- UNM Center for Southwest Research, Albuquerque, Includes manuscripts of Southwestern U.S. families, organizations, and businesses, 40,000 books and periodicals, and 120,000 images since the 1850s.
- Hispanic Genealogical Research Center (HGRC) of New Mexico, Albuquerque, maintains the Great New Mexico Pedigree Database (GNMPD) for Hispanic ancestors of New Mexico.
- National Hispanic Cultural Center, Albuquerque, photographs, maps, manuscripts, and genealogies. The library contains 12,500 book titles about the history and culture of the Hispano world from the U.S. Southwest, Mexico, Central America, Latin America to Spain, and Portugal.
- Fray Angélico Chávez History Library, Santa Fe, colonial and territorial manuscripts, papers, newspapers, rare books, maps, and photos—rivals in size the State Records Center and Archives.
- NMSU Rio Grande Historical Collections, Las Cruces, early colonial Spanish records since 1598 for families along the Camino Real (Spanish mission road) from southern Colorado to Mexico City.
- Santa Fe County Clerk marriages (restricted for 50 years), death certificates, wills, deeds, mortgages, DD Form 214 soldier discharges.
- Santa Fe County Probate Court recent wills.
- Santa Fe County Coroner selected death records.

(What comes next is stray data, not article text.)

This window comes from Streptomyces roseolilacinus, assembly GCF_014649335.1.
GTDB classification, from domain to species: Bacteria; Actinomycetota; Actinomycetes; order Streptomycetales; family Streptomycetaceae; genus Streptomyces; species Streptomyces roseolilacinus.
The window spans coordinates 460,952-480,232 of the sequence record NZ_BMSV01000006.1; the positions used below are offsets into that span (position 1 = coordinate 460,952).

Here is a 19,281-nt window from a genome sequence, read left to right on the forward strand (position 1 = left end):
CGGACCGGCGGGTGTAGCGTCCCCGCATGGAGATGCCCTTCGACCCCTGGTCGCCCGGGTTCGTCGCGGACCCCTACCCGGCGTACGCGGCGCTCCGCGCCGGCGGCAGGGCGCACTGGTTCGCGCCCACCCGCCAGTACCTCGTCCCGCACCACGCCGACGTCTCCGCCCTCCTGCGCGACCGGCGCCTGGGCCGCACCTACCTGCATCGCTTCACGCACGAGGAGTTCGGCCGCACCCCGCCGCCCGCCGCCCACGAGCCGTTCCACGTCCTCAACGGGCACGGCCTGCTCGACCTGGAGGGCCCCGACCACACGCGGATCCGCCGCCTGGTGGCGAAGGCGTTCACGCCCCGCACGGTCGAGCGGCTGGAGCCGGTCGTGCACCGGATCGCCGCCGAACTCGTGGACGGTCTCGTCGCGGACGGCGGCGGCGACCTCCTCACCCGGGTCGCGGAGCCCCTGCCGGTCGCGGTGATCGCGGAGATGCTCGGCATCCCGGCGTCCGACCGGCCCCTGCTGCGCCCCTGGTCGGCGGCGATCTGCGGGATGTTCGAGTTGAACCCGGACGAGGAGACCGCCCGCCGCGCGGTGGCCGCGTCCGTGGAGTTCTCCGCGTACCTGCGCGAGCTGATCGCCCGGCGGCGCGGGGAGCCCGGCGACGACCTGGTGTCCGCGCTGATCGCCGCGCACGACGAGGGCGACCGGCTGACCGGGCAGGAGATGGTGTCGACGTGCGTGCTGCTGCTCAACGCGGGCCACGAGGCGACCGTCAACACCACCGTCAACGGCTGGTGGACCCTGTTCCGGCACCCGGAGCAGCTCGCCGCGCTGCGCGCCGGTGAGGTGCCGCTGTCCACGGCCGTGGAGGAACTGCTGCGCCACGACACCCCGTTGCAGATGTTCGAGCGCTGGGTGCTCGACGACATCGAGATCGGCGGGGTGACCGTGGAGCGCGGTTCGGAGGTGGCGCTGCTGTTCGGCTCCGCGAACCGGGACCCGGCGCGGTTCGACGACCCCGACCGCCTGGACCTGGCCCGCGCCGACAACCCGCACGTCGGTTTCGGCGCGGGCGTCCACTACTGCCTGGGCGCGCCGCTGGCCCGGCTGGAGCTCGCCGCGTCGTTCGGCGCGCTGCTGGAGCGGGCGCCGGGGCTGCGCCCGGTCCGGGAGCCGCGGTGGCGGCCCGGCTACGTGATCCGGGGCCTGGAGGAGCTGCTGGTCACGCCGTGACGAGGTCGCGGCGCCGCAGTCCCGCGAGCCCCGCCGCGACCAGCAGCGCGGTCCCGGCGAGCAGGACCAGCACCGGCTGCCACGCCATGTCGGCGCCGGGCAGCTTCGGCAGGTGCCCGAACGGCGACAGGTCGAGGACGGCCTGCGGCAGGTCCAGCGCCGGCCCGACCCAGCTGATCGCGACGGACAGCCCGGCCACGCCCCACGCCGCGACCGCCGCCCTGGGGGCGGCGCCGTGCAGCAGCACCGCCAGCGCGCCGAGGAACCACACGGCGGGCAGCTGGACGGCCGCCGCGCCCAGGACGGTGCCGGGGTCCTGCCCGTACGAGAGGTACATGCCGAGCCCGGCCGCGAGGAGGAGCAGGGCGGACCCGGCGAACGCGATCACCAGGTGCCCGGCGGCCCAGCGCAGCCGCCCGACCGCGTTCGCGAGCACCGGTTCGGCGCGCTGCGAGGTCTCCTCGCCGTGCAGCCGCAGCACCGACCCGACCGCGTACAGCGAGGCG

- First Judicial District Court of New Mexico, Santa Fe, civil, and criminal court records.
- New Mexico Dept. of Health Vital Records, Santa Fe, adoption, births (restricted for 100 years), and deaths (restricted for 50 years).
- Repositories in surrounding counties: Bernalillo, Los Alamos, Mora, Rio Arriba, San Miguel, Sandoval, and Torrance.
- ABC Library Genealogy Center, Albuquerque, genealogy and Southwestern history, including New Mexico vital records, history, biography, periodicals, and family folders.
- ABC Library Special Collections Albuquerque and New Mexico history and culture. In-house use only.
- Repositories in surrounding states (or nations): AZ, CO, OK, TX, UT, and Mexico.
- Bancroft Library, Berkeley, CA, premier Western Americana, and Latin Americana collections, including Native Americans, Spanish encounter and colonial settlement, exploration of western America, maps and atlases, the Mexican War, westward migration, the Gold Rush, mining, land surveys, ethnic groups.
- Family History Library, Salt Lake City, 450 computers, 3,400 databases, 3.1 million microforms, 4,500 periodicals, 310,000 books of worldwide family and local histories, civil, church, immigration, ethnic, military, and records pertaining to members of The Church of Jesus Christ of Latter-day Saints.
- National Archives at Denver Includes old New Mexico court records and naturalizations, federal and Indian censuses, passenger arrival lists, World War I draft registrations.
- Archivo General de la Nación (AGN), Mexico City, church, civil, census, court, history, military, migration, land. Copies of colonial New Mexico records of were often sent to Mexico and Spain.